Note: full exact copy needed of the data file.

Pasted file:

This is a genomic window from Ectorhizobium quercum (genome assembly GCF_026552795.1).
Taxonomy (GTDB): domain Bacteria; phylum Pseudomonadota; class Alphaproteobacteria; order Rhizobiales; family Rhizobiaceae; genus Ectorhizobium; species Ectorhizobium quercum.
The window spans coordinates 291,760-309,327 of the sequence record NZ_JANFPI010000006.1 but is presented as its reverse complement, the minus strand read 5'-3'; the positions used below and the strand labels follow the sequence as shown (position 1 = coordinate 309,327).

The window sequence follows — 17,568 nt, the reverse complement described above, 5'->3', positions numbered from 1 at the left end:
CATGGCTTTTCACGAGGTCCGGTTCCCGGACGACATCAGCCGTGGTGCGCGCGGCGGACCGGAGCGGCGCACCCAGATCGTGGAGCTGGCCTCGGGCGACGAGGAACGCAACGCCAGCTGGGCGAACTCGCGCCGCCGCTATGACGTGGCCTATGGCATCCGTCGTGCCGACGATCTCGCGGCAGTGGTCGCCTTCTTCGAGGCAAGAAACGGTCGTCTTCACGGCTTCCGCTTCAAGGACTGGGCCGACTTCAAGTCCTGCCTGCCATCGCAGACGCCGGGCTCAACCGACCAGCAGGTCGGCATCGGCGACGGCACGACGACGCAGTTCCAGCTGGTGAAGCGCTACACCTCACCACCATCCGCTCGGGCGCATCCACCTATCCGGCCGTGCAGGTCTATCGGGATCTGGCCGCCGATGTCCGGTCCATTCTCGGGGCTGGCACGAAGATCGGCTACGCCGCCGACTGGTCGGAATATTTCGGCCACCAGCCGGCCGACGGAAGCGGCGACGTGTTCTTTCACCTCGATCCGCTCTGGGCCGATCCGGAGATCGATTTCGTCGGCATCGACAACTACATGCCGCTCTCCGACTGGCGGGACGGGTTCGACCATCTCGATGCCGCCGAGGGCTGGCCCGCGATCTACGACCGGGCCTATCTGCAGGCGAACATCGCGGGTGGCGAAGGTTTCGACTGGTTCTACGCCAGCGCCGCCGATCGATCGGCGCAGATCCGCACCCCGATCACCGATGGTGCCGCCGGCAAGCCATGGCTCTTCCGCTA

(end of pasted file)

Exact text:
This is a genomic window from Ectorhizobium quercum (genome assembly GCF_026552795.1).
Taxonomy (GTDB): domain Bacteria; phylum Pseudomonadota; class Alphaproteobacteria; order Rhizobiales; family Rhizobiaceae; genus Ectorhizobium; species Ectorhizobium quercum.
The window spans coordinates 291,760-309,327 of the sequence record NZ_JANFPI010000006.1 but is presented as its reverse complement, the minus strand read 5'-3'; the positions used below and the strand labels follow the sequence as shown (position 1 = coordinate 309,327).

The window sequence follows — 17,568 nt, the reverse complement described above, 5'->3', positions numbered from 1 at the left end:
CATGGCTTTTCACGAGGTCCGGTTCCCGGACGACATCAGCCGTGGTGCGCGCGGCGGACCGGAGCGGCGCACCCAGATCGTGGAGCTGGCCTCGGGCGACGAGGAACGCAACGCCAGCTGGGCGAACTCGCGCCGCCGCTATGACGTGGCCTATGGCATCCGTCGTGCCGACGATCTCGCGGCAGTGGTCGCCTTCTTCGAGGCAAGAAACGGTCGTCTTCACGGCTTCCGCTTCAAGGACTGGGCCGACTTCAAGTCCTGCCTGCCATCGCAGACGCCGGGCTCAACCGACCAGCAGGTCGGCATCGGCGACGGCACGACGACGCAGTTCCAGCTGGTGAAGCGCTACACCTCACCACCATCCGCTCGGGCGCATCCACCTATCCGGCCGTGCAGGTCTATCGGGATCTGGCCGCCGATGTCCGGTCCATTCTCGGGGCTGGCACGAAGATCGGCTACGCCGCCGACTGGTCGGAATATTTCGGCCACCAGCCGGCCGACGGAAGCGGCGACGTGTTCTTTCACCTCGATCCGCTCTGGGCCGATCCGGAGATCGATTTCGTCGGCATCGACAACTACATGCCGCTCTCCGACTGGCGGGACGGGTTCGACCATCTCGATGCCGCCGAGGGCTGGCCCGCGATCTACGACCGGGCCTATCTGCAGGCGAACATCGCGGGTGGCGAAGGTTTCGACTGGTTCTACGCCAGCGCCGCCGATCGATCGGCGCAGATCCGCACCCCGATCACCGATGGTGCCGCCGGCAAGCCATGGCTCTTCCGCTA